Sea turtles rescued off Cape Cod moved to Florida Keys

In this late Monday, Jan. 2, 2017, photo provided by the Florida Keys News Bureau, veterinarians Doug Mader and Helen Ingraham examine a critically endangered Kemp's ridley sea turtle flown from New England to the hospital in Marathon, Fla., after being rescued from coastal waters of Cape Cod, Mass., suffering from cold stunning. Fifteen turtles were transported to the Keys by a group of volunteer general aviation pilots who call themselves "Sea Turtle Lift Off." Most of the turtles have been diagnosed with pneumonia. Their treatment is to consist of administering antibiotics, vitamins, food and providing habitats with warm water at 75 degrees Fahrenheit. (Larry Benvenuti/Florida Keys News Bureau via AP)
In this late Monday, Jan. 2, 2017, photo provided by the Florida Keys News Bureau, Turtle Hospital manager Bette Zirkelbach does an initial visual examination of 15 Kemp's ridley sea turtles after they were flown from New England to the hospital in Marathon, Fla. The reptiles were rescued from coastal waters of Cape Cod, Mass., within the last few weeks suffering from cold stunning. They were transported to the Florida Keys and most have been diagnosed with pneumonia. Their treatment is to consist of administering antibiotics, vitamins, food and providing a habitat with warm water at 75 degrees Fahrenheit. (Larry Benvenuti/Florida Keys News Bureau via AP)
In this late Monday, Jan. 2, 2017, photo provided by the Florida Keys News Bureau, Turtle Hospital staff member Marika Weber begins to treat a critically endangered Kemp's ridley sea turtle flown from New England to the hospital in Marathon, Fla., after being rescued from coastal waters of Cape Cod, Mass., suffering from cold stunning. The turtle is one of 15 transported to the Keys by a group of volunteer general aviation pilots who call themselves "Sea Turtle Lift Off." Most of the turtles have been diagnosed with pneumonia. Their treatment is to consist of administering antibiotics, vitamins, food and providing habitats with warm water at 75 degrees Fahrenheit. (Larry Benvenuti/Florida Keys News Bureau via AP)
In this late Monday, Jan. 2, 2017, photo provided by the Florida Keys News Bureau, one of 15 critically endangered Kemp's ridley sea turtles peers from its rehabilitation tub after being flown from New England to the Florida Keys-based Turtle Hospital in Marathon, Fla. The turtles were rescued from coastal waters of Cape Cod, Mass., suffering from cold stunning. They were initially treated by New England Aquarium personnel and then transported to the Keys by a group of volunteer general aviation pilots dubbed "Sea Turtle Lift Off." Most have been diagnosed with pneumonia and need treatment including the opportunity to warm up in the Keys. (Larry Benvenuti/Florida Keys News Bureau via AP)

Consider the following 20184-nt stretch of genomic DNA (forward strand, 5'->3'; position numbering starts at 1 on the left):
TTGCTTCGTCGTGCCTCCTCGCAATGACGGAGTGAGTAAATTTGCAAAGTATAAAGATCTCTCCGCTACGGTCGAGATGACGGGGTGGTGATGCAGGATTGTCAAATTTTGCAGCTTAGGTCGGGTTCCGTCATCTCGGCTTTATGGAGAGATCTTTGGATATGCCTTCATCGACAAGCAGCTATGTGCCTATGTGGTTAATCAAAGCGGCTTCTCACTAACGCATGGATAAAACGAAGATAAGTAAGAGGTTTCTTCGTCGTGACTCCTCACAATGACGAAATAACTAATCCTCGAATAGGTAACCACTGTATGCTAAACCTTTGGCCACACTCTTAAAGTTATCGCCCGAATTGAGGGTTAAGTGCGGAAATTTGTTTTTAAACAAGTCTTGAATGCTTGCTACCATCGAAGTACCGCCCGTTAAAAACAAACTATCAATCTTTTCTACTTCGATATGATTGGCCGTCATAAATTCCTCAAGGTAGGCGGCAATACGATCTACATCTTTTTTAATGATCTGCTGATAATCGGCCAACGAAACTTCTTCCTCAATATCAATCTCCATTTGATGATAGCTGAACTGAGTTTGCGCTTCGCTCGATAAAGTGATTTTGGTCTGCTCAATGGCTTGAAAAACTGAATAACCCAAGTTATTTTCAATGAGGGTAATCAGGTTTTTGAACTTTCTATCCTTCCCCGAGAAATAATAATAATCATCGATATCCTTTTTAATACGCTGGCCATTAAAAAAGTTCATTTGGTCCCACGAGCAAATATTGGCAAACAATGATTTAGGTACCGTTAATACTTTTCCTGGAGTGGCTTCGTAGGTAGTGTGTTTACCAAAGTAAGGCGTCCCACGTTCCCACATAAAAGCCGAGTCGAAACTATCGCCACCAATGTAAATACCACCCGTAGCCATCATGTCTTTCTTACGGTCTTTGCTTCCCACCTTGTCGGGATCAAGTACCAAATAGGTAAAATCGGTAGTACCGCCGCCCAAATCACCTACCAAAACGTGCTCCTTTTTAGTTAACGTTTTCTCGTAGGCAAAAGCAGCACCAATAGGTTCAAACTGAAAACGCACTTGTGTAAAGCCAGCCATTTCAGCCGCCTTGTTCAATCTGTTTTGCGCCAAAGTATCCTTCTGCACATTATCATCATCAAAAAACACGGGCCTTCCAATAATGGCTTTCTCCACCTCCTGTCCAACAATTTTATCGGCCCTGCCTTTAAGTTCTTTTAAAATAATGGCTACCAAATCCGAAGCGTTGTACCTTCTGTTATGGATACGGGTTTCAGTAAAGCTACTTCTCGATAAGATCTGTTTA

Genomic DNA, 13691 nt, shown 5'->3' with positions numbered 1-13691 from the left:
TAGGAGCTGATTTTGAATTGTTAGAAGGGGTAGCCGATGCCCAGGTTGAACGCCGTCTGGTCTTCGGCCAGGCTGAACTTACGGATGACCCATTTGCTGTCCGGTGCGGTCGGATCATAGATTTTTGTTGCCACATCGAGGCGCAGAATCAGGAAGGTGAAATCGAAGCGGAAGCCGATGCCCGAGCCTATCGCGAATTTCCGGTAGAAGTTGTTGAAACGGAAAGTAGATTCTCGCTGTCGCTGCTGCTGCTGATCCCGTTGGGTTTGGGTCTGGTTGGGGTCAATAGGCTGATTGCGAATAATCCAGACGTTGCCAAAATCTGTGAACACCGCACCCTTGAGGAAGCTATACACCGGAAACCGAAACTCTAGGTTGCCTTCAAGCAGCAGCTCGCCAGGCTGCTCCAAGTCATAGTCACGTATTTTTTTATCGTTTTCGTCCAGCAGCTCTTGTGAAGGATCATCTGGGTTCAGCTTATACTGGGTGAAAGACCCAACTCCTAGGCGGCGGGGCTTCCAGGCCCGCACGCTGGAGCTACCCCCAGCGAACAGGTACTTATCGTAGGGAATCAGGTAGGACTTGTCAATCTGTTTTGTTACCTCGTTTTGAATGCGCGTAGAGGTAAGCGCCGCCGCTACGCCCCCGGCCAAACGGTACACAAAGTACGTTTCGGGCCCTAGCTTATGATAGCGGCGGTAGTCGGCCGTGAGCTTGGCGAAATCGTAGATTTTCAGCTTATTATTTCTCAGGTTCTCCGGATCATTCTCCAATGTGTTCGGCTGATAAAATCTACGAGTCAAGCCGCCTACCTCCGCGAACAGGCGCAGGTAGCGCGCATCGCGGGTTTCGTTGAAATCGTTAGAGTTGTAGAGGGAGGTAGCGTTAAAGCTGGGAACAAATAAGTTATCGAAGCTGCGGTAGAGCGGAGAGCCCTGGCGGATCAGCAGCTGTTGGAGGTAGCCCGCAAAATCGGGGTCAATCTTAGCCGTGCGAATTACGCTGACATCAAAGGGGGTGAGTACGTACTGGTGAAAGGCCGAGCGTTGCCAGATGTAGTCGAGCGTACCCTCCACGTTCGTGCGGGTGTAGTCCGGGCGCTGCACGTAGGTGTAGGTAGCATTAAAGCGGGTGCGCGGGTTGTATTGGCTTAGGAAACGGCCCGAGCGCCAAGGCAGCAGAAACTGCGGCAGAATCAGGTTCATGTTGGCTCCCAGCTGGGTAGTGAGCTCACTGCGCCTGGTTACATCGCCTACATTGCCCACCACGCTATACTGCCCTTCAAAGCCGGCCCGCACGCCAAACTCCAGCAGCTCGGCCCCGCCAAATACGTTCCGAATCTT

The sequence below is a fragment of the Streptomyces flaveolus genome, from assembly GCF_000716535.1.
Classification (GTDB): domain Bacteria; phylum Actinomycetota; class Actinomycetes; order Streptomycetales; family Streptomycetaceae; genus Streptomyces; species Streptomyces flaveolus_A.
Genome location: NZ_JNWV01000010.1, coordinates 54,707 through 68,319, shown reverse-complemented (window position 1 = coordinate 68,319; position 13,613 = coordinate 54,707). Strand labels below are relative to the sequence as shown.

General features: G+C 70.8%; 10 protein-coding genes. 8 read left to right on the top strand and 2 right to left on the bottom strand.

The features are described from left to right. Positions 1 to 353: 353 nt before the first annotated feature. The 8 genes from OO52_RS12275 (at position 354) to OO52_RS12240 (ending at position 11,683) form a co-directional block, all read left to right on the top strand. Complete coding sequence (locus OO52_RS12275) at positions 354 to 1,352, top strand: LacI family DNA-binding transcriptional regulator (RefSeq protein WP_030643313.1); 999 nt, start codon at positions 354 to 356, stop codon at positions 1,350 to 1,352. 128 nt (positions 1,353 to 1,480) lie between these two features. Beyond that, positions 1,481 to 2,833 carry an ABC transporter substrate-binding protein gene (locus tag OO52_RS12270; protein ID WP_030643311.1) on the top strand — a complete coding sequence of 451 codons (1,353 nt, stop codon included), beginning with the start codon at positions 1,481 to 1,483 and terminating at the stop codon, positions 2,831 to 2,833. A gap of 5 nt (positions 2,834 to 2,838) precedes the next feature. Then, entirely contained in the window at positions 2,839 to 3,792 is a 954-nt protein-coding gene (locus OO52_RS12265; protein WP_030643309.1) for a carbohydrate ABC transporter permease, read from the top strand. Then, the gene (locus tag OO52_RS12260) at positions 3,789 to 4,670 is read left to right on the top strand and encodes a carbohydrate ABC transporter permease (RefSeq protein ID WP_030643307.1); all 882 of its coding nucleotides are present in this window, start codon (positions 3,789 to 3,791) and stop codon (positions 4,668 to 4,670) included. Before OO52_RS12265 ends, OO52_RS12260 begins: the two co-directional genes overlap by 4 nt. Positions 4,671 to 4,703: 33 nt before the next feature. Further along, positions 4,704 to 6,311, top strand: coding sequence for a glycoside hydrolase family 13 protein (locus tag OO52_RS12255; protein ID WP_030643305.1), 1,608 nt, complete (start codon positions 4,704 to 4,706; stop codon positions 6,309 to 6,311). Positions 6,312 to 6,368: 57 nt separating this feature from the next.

In this late Monday, Jan. 2, 2017, photo provided by the Florida Keys News Bureau, staff at the Florida Keys-based Turtle Hospital, including from left, Alastir McArthur, Bette Zirkelbach, Richie Moretti and Marika Weber; begin to care for critically endangered Kemp's ridley sea turtles flown from New England to the hospital in Marathon, Fla., after being rescued from coastal waters of Cape Cod, Mass., suffering from cold stunning. Most of the 15 turtles transported to the Keys have been diagnosed with pneumonia. Their treatment is to consist of administering antibiotics, vitamins, food and providing habitats with warm water at 75 degrees Fahrenheit. It is hoped they can be released off Florida in one to two months. (Larry Benvenuti/Florida Keys News Bureau via AP)

MARATHON, Fla. — Fifteen critically endangered Kemp's ridley sea turtles are warming up at the Florida Keys-based Turtle Hospital after being rescued from cold waters off Cape Cod, Massachusetts.

The juvenile turtles have pneumonia as a result of "cold stunning" but are expected to make a full recovery, officials said Tuesday. "Cold stunning" is a hypothermic reaction that occurs when sea turtles are exposed to cold water for a prolonged time.

"They came in when the water was warm, and they didn't go out with the Gulf Stream," Turtle Hospital manager Bette Zirkelbach said of that warmer ocean current. "The cold weather moved in and the turtles didn't get out in time."

The turtles, which range from two to 10 pounds each, were flown Monday night to the Florida Keys from Norwood, Massachusetts. They were transported in towel-lined boxes en route to the Turtle Hospital.

"They're going to be treated at the Turtle Hospital with broad spectrum antibiotics," Zirkelbach said. "We're going to give them vitamins, a healthy diet, and we're going to keep them in warm water, 75 degrees. That will warm them up and let those medications do their work."

The reptiles are likely to be released in waters off Florida after they recover.

Kemp's ridley sea turtles are the most endangered of all turtle species, Zirkelbach said.

The National Oceanic and Atmospheric Administration says on its website that the species is most common along the Gulf coasts of Mexico and of such U.S. states as Texas, Louisiana and Florida. It also is found along the Atlantic coast in the Southeast and as far north as New England during the summer and fall.

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Online: Turtle Hospital, http://www.turtlehospital.org

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